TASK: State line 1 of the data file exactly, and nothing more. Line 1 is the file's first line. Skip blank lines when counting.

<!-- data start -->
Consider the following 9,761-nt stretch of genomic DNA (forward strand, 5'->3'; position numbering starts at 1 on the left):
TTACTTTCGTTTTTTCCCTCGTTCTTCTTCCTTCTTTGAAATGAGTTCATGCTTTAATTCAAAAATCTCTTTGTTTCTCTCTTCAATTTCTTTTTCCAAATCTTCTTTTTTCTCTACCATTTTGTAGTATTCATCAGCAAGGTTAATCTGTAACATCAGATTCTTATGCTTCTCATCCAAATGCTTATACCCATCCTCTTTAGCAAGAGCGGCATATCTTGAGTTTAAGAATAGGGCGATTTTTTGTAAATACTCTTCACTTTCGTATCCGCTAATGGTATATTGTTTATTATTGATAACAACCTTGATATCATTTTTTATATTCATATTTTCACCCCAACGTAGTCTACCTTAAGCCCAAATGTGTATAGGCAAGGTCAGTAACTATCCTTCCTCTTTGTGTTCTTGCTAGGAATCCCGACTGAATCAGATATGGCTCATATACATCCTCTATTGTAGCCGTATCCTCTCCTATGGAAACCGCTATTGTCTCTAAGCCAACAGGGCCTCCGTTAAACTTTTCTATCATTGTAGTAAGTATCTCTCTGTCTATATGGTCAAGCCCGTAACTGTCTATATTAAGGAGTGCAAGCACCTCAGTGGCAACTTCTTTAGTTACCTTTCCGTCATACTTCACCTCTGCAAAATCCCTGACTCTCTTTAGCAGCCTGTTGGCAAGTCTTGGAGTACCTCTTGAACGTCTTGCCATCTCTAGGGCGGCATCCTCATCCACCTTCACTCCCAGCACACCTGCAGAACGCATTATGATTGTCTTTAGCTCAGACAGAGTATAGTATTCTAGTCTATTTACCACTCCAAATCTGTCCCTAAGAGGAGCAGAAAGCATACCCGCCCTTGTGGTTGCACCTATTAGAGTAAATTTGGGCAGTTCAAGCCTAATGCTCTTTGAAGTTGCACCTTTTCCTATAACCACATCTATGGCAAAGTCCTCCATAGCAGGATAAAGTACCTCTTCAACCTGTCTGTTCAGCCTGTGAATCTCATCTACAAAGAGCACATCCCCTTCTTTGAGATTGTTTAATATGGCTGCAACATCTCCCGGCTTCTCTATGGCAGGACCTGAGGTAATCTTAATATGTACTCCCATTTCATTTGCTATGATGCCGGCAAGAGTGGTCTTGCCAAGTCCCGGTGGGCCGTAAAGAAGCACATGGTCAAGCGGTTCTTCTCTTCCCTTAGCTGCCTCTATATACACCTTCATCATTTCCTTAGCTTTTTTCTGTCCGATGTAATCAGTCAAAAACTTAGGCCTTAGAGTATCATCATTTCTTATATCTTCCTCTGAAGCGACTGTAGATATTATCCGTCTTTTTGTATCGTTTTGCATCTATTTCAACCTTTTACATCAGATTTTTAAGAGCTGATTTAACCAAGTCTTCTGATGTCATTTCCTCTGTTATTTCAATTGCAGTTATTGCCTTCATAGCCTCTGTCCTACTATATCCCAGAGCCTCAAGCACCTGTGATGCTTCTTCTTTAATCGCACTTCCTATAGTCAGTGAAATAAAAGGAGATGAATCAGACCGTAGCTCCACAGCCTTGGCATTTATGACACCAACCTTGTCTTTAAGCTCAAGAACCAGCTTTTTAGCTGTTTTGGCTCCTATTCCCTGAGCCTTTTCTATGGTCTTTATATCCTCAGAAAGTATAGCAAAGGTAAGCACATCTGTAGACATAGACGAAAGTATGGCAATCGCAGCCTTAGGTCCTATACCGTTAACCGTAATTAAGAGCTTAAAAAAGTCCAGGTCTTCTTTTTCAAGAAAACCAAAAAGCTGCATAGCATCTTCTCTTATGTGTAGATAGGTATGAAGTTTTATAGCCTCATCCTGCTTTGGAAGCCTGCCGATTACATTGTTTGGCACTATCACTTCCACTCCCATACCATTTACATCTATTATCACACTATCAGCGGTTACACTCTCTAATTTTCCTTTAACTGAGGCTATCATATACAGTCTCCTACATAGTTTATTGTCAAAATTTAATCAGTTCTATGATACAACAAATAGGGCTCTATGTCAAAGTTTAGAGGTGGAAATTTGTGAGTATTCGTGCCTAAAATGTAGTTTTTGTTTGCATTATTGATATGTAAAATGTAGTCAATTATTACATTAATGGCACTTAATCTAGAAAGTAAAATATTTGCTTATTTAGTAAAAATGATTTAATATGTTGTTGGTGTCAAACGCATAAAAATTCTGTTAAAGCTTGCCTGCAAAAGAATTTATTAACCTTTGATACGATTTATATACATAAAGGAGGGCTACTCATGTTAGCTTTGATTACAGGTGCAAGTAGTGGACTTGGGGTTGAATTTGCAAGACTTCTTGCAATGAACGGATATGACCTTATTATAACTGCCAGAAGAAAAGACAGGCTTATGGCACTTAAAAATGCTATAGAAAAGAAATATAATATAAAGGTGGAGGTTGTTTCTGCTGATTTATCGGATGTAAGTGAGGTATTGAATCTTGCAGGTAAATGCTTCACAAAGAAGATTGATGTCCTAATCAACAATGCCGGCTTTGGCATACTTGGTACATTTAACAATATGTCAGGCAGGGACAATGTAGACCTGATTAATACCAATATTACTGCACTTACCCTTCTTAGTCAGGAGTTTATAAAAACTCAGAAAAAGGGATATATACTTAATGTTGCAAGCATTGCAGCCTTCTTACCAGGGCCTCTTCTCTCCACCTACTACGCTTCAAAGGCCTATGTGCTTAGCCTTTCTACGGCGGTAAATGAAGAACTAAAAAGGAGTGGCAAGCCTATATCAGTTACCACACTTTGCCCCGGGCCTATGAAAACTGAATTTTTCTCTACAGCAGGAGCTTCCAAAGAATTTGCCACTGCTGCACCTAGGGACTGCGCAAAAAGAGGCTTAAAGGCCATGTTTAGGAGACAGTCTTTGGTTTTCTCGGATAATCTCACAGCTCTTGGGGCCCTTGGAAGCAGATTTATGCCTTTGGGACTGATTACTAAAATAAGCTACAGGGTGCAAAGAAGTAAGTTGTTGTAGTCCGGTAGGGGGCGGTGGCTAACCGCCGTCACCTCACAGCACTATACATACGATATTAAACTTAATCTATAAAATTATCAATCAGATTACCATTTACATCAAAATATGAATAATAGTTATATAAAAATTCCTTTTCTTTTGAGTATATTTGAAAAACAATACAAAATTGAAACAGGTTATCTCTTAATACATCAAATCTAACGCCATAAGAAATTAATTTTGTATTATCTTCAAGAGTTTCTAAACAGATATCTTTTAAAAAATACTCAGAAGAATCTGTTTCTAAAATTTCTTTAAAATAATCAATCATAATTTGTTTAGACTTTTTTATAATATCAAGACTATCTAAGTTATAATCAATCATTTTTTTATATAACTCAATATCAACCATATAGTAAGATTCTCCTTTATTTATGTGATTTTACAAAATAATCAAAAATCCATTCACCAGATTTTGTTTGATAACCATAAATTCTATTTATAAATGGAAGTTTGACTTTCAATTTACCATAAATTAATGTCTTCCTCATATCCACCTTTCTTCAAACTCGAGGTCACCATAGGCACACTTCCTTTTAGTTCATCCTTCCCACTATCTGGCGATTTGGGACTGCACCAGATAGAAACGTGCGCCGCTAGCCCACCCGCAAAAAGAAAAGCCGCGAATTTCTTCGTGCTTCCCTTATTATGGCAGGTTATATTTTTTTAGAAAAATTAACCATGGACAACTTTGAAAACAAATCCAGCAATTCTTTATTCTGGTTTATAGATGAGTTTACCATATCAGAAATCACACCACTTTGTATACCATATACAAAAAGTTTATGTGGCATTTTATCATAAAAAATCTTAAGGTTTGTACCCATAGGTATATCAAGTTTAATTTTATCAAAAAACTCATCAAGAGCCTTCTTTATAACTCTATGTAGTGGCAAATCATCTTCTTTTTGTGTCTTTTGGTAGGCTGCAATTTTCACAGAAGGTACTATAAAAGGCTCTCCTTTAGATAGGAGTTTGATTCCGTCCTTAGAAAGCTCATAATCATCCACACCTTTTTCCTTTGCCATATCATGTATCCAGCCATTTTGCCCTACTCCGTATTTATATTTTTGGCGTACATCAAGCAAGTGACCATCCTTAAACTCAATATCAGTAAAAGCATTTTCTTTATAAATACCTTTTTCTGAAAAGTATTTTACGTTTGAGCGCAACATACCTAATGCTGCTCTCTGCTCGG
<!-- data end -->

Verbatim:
Consider the following 9,761-nt stretch of genomic DNA (forward strand, 5'->3'; position numbering starts at 1 on the left):